We recently spent some time with Tokyopop publisher and editor in chief Mike Kiley to talk about the manga market and Tokyopop's place in it.  In Part 1, we talk about Tokyopop's expansion from a publisher of Japanese titles to a publisher of American, Korean, and licensed Cine-manga titles as well.  In Part 2, we talk about the definition of manga.  In Part 3, we talk about Tokyopop's relationships with Kodansha and its Korean licensors, its mix of products, and the next Fruits Basket.  And in Part 4, we ask whether American or Korean manga products will ever hit the top of the bestseller lists, frequency and pace of release, whether manga can continue to grow, and the role of retailers in growing the market. 


The first question is related to Tokyopop's expansion from publishing only Japanese products to also doing work by American creators, Korean creators, and your Cine-manga line which adapts work from other media.  Why have you undertaken that diversification and how would you evaluate its success to date? 

Because we regard ourselves as not only a publishing company but a full-service entertainment company, all of these things are expressions of our desire to get into different kinds of story-telling and to develop properties in which we can take a more active ownership position and exploit in more formats and more media.  The core of our business has always been and will continue to be the publication of graphic novels in manga format.  Whether those books vary from year to year in the percentage that comes from a particular place in the world, that's definitely going to happen over time.  We don't have a master plan where we have to have x percent of releases from Japan in a particular year, and x percent from Korea, and x percent from Europe.  The Rising Stars process (and the OGN process in particular) has opened our horizons to not only working with kids who live in Ann Arbor and Orlando, but also people who live in Europe and Asia and South America and all over the world.  It's kind of a natural growth in the sense that diversification is always good; taking some essential manga-inspired story-telling techniques into different areas has always made sense to us.  The response has been really encouraging.


So that's how you evaluate your success?  Response has been encouraging? 

Response has been extremely encouraging.  If you break down each one of those things, we're doing a lot of different things obviously.  Cine-manga is probably the most mature of those non-traditional lines, because it's been around for several years now.  It's not built for the same demographic as our manga.  Those books vary a lot from volume to volume.  But because they're more of a mass-market phenomenon they can be adopted and purchased in the hundreds of thousands of units.  Cine-manga continues to be a real success story for us.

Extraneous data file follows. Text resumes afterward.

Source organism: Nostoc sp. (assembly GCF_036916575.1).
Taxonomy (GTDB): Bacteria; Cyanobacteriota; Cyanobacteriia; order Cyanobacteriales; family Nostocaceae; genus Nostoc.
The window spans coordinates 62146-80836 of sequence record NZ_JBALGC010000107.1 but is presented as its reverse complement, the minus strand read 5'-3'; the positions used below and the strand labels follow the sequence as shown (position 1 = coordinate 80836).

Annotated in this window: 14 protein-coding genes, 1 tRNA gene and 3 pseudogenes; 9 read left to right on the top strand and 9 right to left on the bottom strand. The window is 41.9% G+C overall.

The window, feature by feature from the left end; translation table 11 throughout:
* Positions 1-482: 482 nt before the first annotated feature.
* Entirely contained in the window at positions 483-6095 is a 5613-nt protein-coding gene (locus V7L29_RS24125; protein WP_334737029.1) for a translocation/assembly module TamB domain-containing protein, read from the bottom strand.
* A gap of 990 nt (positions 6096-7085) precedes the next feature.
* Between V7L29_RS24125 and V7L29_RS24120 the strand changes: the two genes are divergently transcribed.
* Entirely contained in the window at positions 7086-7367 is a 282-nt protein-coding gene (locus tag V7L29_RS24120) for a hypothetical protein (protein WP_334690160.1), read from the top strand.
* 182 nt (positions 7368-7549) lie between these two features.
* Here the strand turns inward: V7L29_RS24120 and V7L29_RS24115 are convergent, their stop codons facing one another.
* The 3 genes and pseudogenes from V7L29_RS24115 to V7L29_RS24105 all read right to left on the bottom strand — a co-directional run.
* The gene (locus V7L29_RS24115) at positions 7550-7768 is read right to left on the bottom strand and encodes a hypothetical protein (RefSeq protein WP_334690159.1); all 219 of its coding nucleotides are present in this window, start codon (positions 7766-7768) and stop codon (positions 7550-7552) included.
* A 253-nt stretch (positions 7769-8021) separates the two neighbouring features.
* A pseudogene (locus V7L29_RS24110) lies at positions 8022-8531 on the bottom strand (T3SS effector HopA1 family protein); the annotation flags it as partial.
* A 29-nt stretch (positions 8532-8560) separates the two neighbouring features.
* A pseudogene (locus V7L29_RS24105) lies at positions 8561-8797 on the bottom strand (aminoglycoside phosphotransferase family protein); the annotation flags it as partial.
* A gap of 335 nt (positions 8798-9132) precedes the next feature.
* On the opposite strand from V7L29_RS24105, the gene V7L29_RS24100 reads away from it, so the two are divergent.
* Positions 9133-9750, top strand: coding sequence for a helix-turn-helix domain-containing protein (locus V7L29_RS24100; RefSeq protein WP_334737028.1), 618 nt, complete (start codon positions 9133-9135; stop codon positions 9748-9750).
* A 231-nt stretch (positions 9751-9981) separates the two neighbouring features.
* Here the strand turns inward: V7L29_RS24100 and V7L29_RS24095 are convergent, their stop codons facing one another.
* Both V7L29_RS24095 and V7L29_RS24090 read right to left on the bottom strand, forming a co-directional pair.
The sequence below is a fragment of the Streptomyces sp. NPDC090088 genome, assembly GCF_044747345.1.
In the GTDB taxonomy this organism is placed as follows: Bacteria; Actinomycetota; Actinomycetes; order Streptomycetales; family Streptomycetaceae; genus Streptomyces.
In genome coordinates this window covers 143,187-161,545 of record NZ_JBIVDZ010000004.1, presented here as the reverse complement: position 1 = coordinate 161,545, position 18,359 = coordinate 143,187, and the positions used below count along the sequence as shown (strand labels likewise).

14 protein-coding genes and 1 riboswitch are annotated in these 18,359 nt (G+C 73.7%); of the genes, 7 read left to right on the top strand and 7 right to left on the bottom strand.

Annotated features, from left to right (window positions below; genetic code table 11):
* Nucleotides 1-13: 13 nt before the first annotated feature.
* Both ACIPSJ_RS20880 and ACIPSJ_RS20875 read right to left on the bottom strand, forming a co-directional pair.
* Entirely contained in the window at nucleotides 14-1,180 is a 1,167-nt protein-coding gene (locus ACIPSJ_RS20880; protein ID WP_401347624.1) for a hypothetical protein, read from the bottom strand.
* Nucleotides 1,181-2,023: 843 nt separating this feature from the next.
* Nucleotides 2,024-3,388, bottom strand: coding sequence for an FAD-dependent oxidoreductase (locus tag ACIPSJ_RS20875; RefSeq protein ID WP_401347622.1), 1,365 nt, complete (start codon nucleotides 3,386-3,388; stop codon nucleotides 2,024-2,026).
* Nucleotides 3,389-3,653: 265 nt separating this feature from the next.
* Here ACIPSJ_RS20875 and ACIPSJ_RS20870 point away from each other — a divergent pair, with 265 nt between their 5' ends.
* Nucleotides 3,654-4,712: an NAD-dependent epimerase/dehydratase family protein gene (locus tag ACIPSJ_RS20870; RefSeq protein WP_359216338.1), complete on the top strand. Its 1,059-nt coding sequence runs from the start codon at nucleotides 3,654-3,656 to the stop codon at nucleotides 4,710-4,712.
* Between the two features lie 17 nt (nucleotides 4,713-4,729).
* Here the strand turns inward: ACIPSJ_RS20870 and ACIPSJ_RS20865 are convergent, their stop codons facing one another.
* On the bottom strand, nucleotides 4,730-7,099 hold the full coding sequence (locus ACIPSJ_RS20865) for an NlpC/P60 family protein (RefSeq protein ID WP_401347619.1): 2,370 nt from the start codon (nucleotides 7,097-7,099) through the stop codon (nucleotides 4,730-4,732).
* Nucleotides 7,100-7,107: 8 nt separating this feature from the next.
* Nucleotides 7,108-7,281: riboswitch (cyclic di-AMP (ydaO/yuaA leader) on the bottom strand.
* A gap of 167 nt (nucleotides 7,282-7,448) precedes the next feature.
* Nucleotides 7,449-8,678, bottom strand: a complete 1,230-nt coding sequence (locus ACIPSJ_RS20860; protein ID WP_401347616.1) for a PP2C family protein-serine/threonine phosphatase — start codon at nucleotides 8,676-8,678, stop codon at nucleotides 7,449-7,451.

We've gotten into novels in the past year or two and we're about to make that a huge initiative for next year.  Novels have gotten off to a real solid start; most recently, you probably noticed, the Dot Hack novel is a BookScan best-seller.  We can't say that's a surprise, of course, because that's a great license.  It was really encouraging to see the fan base support a work of prose. 


The OGN stuff (or I guess OEL is the more accepted fan term, for Original English Language manga), that has been a surprise to us.  Those books have almost universally this year outperformed even their counterparts in other parts of our line.  There have been a couple stumbles, but whether it's Warcraft, or Princess Ai, or more recently Bizenghast, in the spring Sokora Refugees, all of these books are hitting the bestseller list and it's really encouraging.


Where you really notice it is at the summer conventions.  At both Anime Expo and San Diego Comic-con, we had a huge presence.  We made it a cornerstone of our presence to put a lot of our young creators that we were beginning to work with front and center in front of the fans.  We did this at Otakon and Wizard World as well. 


It comes down to whether the books suck or not.  I confess to a little anxiety over what the hardcore otaku community might think of books that look a little different, or that told stories slightly different.  At the end of the day it's a very sophisticated readership.  If the books are good, if they look good, if the story's are compelling, if they're told in a manga-fied way people  buy them.  Those books have the potential to be extremely successful in terms of raw numbers when measured against some of the more classic licensed books, in my opinion.  First of all they have to be really good. 


It's a question of accessibility.  Whether it's Rivka or Marty or Amy in front of fans at these shows, kids really respond to the fact that their peers who grew up with the whole manga esthetic are now writing and creating and illustrating books that look really cool.  And it's just fun to be around that buzz, it's really a neat thing that's happening. 


You mentioned that the original graphic novels have done better than their counterparts from other parts of your line.  What did you mean by 'their counterparts?'

When we look at those books across the spectrum their average per volume unit sales is above average.  I would like to be able to say we've produced an original Fruits Basket; in fact we haven't.  The middle point of the line, the average sale of the line is better than the average title from other parts of the world, whether it's Japan or Korea or wherever.  These books are being embraced and purchased at an average level that is higher.  It doesn't mean we've created a Love Hina yet, or a DNAngel or a Saiyuki yet.  But on average they perform extremely well.
Click here to go to Part 2.